Building

A Life Without Vendors Binary Blobs

This blogpost will be about my first steps with coreboot and libreboot and a life with as few proprietary firmware blobs as possible. My main motivation were the latest headlines about fancy firmware things like Intel ME, Computrace and UEFI backdoors. This post is not intended to be about a as much as possible hardened system or about coreboot/libreboot being more secure, but rather to be able to look into every part of software running on that system if you want to.

I first got curious about coreboot and libreboot at the 33C3 (Bootstraping a slightly more secure laptop). Then I searched for some old retired hardware at ERNW which I could flash coreboot to and found an old Thinkpad X61. Finding the X60 as officially supported hardware on the libreboot homepage, I have read through the libreboot and coreboot manuals to learn about the main coreboot part and it’s several payloads.

I also needed to order a X60 mainboard as the X61 chipset is yet unsupported and will probably never be supported, so getting a X60 mainboard was the cheapest ways to revive our old pentest notebook.

What is coreboot?

(open) minimal initialization of the hardware + a small (open) payload to load the operating system

+ open source
+ modifiable to own needs
+ minimizes boot time
+ audit-able
+ some manufacturers even ship their hardware with coreboot

– no precompiled ROM binarys
– limited hardware support depending on mainboard + chipset and CPU
– coreboot also must contain proprietary parts on newer x86 systems and arm systems (eg. for graphics and Intel ME/AMT)
– hardware SPI flasher (beaglebone or Raspberry) needed on most models that ship with vendor bios because of writeprotected SPI flash
– often the hardware needs to be disassembled to begin flashing

What is libreboot then?

A libre version of coreboot with the unfree parts stripped away

+ maximum freedom for supported models
+ precompiled ROM binary’s
= has GRUB as default payload, so no windows support, but linux and BSD are fine (who would want windows on a libre laptop anyway)
– less hardware supported (mostly because of this nasty Intel ME or graphics initialization)

Why I wanted to try coreboot

Mostly because I was annoyed by most vendors buggy bios’es and I did not want to have an Intel ME being present. Luckily the X60 was one of the last models which had a CPU generation that worked without supplied Intel ME or microcode updates (if you won’t need virtualization at least on the X60). The X60 also allows, theoretically, to be flashed directly from the OS, but unfortunately I did not get it sorted out (BUCTS). Also having a fully encrypted laptop without proprietary software gave me a somehow better feeling than having to fully trust my vendor.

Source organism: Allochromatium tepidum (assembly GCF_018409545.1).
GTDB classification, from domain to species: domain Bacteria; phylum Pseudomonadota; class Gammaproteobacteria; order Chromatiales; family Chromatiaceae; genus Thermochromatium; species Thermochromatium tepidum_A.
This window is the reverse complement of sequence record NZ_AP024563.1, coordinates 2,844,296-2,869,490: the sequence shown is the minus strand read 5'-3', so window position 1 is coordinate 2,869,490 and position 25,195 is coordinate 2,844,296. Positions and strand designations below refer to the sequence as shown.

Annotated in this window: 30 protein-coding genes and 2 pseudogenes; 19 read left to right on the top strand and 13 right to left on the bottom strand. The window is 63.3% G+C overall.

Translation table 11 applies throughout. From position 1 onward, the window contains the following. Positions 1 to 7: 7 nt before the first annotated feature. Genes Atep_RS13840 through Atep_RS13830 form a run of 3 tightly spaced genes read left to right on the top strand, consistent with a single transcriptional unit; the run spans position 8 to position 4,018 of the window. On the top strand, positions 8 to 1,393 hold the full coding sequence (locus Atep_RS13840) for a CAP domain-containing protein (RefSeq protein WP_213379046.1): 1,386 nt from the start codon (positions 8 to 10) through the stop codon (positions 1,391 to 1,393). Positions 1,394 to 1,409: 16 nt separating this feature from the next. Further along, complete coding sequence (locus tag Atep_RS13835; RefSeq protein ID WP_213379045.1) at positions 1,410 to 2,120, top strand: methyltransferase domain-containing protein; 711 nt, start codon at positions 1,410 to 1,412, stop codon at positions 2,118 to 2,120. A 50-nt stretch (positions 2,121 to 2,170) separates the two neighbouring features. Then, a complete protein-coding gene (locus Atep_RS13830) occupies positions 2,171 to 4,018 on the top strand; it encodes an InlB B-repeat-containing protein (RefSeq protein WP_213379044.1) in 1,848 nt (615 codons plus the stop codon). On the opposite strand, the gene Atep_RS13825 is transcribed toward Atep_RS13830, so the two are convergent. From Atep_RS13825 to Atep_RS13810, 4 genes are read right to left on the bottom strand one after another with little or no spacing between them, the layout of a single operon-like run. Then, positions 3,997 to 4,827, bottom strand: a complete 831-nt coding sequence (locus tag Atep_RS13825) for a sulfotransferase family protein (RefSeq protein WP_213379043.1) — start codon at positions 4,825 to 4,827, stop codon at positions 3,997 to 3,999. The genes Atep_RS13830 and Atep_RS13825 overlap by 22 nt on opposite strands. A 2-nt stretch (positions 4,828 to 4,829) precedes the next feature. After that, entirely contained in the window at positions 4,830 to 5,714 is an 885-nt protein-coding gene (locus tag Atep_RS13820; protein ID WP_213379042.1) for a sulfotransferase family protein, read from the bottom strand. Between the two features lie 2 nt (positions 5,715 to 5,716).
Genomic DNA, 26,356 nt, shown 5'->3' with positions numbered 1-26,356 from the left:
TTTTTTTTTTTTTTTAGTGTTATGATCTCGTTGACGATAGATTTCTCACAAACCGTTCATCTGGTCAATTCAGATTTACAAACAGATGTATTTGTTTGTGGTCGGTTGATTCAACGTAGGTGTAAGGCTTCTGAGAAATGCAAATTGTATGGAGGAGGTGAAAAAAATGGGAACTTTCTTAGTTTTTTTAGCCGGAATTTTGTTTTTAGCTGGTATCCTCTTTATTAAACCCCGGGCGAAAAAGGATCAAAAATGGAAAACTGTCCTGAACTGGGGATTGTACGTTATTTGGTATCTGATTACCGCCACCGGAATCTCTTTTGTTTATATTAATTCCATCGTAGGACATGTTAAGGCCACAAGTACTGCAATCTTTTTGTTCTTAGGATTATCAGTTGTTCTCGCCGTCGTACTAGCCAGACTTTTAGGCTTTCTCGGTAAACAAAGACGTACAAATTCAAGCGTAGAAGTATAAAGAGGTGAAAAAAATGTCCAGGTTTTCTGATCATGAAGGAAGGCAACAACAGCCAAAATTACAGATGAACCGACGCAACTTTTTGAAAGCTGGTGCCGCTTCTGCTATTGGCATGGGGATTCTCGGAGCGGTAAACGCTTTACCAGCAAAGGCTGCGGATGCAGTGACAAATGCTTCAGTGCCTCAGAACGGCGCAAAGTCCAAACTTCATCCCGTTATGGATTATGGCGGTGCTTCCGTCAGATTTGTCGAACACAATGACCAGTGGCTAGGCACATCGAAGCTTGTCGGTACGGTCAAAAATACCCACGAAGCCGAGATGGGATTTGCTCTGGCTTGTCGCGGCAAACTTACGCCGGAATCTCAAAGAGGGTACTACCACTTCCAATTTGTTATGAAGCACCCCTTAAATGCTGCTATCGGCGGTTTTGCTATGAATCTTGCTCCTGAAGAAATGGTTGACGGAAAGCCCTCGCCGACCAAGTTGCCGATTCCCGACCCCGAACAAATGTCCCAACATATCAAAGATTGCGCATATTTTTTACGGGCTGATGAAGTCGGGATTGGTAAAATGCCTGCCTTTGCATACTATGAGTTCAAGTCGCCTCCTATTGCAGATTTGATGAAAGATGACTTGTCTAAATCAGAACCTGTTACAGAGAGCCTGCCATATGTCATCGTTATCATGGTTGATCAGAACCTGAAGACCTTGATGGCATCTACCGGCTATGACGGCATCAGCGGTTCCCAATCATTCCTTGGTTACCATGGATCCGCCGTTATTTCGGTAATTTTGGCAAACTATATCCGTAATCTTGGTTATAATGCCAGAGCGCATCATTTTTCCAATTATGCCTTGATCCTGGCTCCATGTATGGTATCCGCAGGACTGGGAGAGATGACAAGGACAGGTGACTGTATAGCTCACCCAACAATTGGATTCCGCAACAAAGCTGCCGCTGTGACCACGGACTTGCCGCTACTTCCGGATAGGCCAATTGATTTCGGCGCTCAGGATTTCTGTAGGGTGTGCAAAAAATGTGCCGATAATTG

First steps:

Having read the libreboot and coreboot wiki, I installed debian and got the libreboot utilities as well as the libreboot binarys. Being inexperienced I somehow misunderstood the wiki and rebooted too soon after flashing the first time. The X60 needs to be flashed twice, because the upper part called bootblock cannot be written, instead a backup copy of the bootblock in lower part needs to be written and swapped as active, so that the other (main) bootblock can be written.

Raspberry Pi attached to the SPI flash

So there I was with a technically dead X60 and a failed flash. Fortunately the coreboot and libreboot community documented manual external flashing quite well and so I grabbed one of the fiddly pomona SOIC-8 clips, my raspberry and some tools and flashed it directly via flashrom. This method unfortunately is often the way to go on newer Thinkpad models with coreboot support, as the Intel ME part in the SPI flash is write protected.

This time everything went well and I was greeted by a GRUB with several option, such as looking for a grub.cfg on a USB device. I think it was never easier to boot from a USB device than now. While installing Parabola (I’m more the arch guy and got to know about parabola while doing research on libreboot) I was also now able to put the whole disk into a LUKS container. So if somebody will ever try to fiddle with the unencrypted boot code/partition, it won’t be possible because it simply does not exist on disk.

The Main goal of not using or having to use binary blobs from vendors was now achieved and besides other internal firmware of the soundcard or the embedded controller that controls the fan I’m now able to look into every bit of code on the device.

A followup will involve different payloads like SeaBios or Tiano Core (UEFI) to be tested, maybe I can get even more from this old piece of hardware!

So look out for my next blog post about my journey into coreboot! -Jann

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